Law on bonfires

06/22/2009 - 09:27

Not sure if I should post this here or legal. Can some one please clarify the law legal or unwritten on having bonfires from June until the end of summer and your obligation to clean your land. As we have been told we must not burn after cleaning the land after the 1st June unless it rains or we burn it in the dry river.



Round here, (Lucca Province) there doesn't seem to be any regulation on Bonfires/grass cutting burning. Everyone including me burns they're waste vegetation(only the other day) be it grass, branches, whatever at the drop of a hat. Sometimes I think we're surrounded by pyromaniacs.You may wish to check with your local Comune as there may be a local by-law on the subject, or ask a trusted neighbour; or look out for smoke on the horizon and investigate.........BUT always remember NOT to leave FIRES UNATTENDED as all areas are prone to wild fires ( we lost most of our mountainside to one last year). I always have a bucket or hose nearby in case they get out of hand. Locals and Fire Brigade take a very dim view of un-controlled fires.

Bonfires, called 'falò' are often forbidden in many areas from June to September. Especially where there is the distinct possibility of forest or  agricultural land fires. Some caused by auto-combustion, some by arsonists and others (the largest number I believe) caused by sparks from bonfires.In the part of the Alps where I live, the farmers do not light any fires in the heat of the summer, when there is a breeze or a wind or when the agricultural or forest 'sterpi' (twigs etc.) could create sparks that can so easily start fires that can burn entire villages on the mountainsides. The Commune of Lecco at the bottom of Lake Como has just announced strict rules about barbeques and bonfires in the you can see the fines are going to be quite stiff. The Guardia Forestale and the Vigili da Fuoco have  a dreadful job trying to put out some of these fires, as often the nearby streams and rivers ar almost dry when  'the snow melt' is finished, and for them, finding sufficient water nearby to scoop up by helicopter is thier biggest headeache.Laws and 'local' Acts should be known by the Guardia Forestale, Protezione Civile, Vigili del Fuoco and the Comune where you live.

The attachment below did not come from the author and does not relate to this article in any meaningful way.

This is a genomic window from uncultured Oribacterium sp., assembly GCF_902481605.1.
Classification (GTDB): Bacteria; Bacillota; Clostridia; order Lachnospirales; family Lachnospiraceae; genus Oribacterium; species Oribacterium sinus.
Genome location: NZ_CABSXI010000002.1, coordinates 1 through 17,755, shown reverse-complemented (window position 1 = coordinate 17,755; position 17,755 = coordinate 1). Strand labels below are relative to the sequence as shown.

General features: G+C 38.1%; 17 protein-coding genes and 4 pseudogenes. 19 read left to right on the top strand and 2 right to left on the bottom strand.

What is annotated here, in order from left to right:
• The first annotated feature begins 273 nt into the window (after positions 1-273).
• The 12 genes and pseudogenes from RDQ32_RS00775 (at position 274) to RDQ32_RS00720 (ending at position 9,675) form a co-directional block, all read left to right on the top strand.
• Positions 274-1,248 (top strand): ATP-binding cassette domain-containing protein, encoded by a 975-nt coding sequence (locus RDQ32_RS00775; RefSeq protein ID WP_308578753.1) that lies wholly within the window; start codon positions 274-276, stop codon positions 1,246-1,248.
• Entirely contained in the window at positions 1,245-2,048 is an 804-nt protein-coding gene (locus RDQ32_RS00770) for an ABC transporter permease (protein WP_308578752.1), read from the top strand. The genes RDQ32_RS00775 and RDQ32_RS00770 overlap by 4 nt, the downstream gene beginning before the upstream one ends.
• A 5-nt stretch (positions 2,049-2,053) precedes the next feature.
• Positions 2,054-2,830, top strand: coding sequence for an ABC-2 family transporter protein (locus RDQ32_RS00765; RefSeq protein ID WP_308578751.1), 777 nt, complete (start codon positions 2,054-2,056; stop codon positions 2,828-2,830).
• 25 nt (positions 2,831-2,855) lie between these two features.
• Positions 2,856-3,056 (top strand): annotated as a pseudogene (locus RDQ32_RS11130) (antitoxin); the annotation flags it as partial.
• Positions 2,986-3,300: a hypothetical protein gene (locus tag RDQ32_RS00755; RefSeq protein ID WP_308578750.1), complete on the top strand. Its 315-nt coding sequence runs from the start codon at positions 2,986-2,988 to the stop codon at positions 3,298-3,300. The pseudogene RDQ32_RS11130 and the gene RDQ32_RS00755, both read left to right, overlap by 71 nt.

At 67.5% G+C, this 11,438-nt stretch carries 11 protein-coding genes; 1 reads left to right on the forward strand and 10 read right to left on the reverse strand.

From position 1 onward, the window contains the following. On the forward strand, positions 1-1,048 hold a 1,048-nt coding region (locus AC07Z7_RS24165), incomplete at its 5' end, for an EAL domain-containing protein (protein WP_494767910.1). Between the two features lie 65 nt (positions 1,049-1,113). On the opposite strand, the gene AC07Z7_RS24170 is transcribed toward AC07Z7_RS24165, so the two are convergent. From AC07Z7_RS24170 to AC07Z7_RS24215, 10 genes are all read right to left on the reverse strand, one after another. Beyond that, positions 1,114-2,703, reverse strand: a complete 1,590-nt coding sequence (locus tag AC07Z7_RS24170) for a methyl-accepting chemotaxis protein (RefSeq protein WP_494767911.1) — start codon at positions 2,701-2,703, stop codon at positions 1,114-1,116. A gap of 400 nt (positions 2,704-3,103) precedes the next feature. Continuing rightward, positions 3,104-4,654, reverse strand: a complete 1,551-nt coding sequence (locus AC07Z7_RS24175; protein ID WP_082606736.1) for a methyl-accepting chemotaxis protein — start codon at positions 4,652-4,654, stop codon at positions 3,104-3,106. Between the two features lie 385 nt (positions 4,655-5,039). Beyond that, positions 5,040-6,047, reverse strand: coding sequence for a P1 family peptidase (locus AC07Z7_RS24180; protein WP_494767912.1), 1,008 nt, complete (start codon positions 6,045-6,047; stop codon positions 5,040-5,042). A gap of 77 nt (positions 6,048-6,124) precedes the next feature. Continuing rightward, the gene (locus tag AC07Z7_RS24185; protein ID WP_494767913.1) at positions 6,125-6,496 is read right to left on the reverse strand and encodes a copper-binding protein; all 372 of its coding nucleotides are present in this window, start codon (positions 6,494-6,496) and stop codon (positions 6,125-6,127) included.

Its very probably true.Dont ignore it! - if you have a bonfir and it gets out of hand, you will have a huge fine and have to pay the neighbours for damage caused.  The forestale will also prosecute you.  here in Sicily you have a legal obligation to clear your land of possible fire hazards, certainly in the summer - and if you decide to burn it you should only do it when it rains.  Its not so much the fire, but the sparks and floating cinders that cause fires.  If you have doubts call the forestale and ask them - they are generally very helpful as long as you dont start chopping down their trees.

thanks for a post that makes sense .... also to carol b...each year in Italy millions of wild animals are killed let alone a few humans... plus firefighters... in L'Aquila a canadair went down ... killing the the two sane comments with sound advice need a thank you... even if neighbours do it when its been dry for ages... then allow them their Italy its becoming more and more of an obligation upon land owners to maintain their land to avoid fire risks... which in essence means cutting all wild growth down...  and it does not mean burning it...  when there is a high fire risk...even in the UK ... on farms we were not allowed to burn straw as we used to in the old days...  setting fire to most everything around and allowing the fire service to have a practice run brother is a volunteer fire man in Australia... even more prone than here ... and spends much of his early summer months with tractor and mower helping neighbours build breaks around their properties.... and that's what land owners here need to do... keep everything short....   ok if you have woodland... keep the undergrowth down around the trees... ...hegges... keep the growth up to them down...  wild areas for wild life make a fire break around...  it all requires work.. but its worth doing